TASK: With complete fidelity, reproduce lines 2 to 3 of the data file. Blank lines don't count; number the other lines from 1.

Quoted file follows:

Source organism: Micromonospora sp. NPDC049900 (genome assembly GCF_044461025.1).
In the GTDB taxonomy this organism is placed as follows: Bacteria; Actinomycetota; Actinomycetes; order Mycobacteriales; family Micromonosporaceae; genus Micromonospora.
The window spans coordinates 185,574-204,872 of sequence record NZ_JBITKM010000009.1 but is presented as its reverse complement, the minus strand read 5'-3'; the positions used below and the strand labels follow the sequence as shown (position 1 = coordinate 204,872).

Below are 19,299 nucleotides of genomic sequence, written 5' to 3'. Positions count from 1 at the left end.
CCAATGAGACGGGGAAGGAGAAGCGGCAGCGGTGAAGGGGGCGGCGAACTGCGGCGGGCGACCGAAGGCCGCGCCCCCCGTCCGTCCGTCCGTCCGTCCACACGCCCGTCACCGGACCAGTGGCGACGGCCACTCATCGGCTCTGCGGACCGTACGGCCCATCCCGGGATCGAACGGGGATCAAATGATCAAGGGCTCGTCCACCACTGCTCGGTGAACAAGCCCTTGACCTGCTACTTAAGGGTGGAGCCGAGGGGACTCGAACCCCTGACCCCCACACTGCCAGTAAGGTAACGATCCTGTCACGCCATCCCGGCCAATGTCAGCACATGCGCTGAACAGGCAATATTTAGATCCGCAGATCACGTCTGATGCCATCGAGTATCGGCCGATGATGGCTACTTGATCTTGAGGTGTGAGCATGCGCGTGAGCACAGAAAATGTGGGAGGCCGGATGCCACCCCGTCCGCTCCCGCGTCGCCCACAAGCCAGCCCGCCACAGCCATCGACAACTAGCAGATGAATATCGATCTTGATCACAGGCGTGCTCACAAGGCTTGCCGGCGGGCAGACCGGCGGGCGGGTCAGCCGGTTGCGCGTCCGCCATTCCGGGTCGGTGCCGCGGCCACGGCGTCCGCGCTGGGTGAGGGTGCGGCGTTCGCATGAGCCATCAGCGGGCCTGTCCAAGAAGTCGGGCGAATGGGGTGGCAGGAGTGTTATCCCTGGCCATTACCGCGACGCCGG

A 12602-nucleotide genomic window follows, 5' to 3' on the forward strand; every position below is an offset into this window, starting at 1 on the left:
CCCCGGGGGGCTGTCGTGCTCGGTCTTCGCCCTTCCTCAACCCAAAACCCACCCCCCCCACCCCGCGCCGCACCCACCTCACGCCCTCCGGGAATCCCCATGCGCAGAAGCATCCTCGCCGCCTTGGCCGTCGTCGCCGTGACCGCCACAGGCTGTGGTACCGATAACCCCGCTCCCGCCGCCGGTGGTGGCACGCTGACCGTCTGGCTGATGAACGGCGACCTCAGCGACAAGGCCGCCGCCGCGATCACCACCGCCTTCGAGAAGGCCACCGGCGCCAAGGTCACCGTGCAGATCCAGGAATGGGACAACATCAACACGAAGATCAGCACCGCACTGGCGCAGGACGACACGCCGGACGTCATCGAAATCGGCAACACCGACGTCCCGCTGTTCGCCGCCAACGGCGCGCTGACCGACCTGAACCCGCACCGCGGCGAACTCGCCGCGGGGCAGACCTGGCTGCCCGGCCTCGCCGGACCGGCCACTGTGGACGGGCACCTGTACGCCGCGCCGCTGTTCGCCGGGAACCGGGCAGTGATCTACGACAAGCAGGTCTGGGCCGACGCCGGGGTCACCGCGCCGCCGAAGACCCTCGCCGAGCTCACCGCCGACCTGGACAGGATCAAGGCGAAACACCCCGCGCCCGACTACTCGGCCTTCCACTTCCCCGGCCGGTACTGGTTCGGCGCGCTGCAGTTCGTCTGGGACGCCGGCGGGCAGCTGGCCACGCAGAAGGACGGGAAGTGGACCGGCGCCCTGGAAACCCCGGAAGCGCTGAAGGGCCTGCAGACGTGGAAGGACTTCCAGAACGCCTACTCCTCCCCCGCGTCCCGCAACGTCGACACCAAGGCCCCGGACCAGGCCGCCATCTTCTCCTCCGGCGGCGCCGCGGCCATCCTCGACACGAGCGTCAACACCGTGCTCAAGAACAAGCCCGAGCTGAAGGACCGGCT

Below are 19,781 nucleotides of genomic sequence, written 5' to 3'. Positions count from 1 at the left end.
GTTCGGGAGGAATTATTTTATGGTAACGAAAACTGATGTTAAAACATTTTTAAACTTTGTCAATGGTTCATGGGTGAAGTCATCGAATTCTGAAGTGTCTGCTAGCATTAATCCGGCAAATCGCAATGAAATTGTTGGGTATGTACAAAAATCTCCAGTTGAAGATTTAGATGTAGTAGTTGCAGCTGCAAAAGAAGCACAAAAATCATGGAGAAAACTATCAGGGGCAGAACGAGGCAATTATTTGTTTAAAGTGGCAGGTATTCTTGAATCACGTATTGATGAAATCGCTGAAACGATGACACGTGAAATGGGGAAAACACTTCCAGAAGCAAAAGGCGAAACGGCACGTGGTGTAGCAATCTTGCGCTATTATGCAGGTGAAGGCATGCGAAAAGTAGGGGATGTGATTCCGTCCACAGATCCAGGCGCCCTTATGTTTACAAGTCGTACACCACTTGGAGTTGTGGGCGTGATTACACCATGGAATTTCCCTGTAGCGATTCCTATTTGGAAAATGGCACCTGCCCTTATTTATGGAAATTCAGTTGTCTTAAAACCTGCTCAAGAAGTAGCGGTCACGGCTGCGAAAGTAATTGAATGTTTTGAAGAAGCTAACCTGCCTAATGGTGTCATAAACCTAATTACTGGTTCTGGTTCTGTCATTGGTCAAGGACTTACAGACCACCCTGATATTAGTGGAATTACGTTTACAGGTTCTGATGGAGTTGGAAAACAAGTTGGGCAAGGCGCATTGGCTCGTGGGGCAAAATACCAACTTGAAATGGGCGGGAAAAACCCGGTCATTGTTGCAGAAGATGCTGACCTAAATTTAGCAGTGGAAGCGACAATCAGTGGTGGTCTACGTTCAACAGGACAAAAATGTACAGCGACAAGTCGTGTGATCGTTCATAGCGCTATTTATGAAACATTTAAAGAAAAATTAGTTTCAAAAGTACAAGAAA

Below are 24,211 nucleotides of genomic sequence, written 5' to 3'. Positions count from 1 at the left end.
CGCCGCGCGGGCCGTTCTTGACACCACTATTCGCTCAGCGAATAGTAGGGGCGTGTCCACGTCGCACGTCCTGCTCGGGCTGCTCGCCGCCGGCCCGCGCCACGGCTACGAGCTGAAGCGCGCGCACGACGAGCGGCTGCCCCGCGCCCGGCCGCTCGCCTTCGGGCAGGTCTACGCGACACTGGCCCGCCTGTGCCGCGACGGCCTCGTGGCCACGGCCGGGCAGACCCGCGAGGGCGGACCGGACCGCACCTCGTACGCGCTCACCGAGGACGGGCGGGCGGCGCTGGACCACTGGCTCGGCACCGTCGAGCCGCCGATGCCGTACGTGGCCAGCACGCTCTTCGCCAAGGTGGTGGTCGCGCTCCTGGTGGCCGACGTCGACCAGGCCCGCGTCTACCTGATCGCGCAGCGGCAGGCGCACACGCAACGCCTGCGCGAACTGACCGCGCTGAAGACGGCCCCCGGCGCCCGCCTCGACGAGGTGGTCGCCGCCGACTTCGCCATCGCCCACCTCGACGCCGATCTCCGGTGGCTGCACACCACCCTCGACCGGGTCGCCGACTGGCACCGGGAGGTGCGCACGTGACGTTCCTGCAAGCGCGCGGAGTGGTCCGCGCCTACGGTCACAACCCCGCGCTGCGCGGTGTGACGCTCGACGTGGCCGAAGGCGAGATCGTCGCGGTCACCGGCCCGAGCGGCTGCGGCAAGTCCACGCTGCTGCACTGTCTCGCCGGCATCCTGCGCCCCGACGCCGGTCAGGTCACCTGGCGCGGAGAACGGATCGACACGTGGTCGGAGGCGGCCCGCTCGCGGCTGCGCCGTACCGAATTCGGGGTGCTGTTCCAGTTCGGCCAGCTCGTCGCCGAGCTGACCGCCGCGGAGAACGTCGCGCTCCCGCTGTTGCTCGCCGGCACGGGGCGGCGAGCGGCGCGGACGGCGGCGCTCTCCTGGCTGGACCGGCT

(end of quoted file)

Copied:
In the GTDB taxonomy this organism is placed as follows: Bacteria; Actinomycetota; Actinomycetes; order Mycobacteriales; family Micromonosporaceae; genus Micromonospora.
The window spans coordinates 185,574-204,872 of sequence record NZ_JBITKM010000009.1 but is presented as its reverse complement, the minus strand read 5'-3'; the positions used below and the strand labels follow the sequence as shown (position 1 = coordinate 204,872).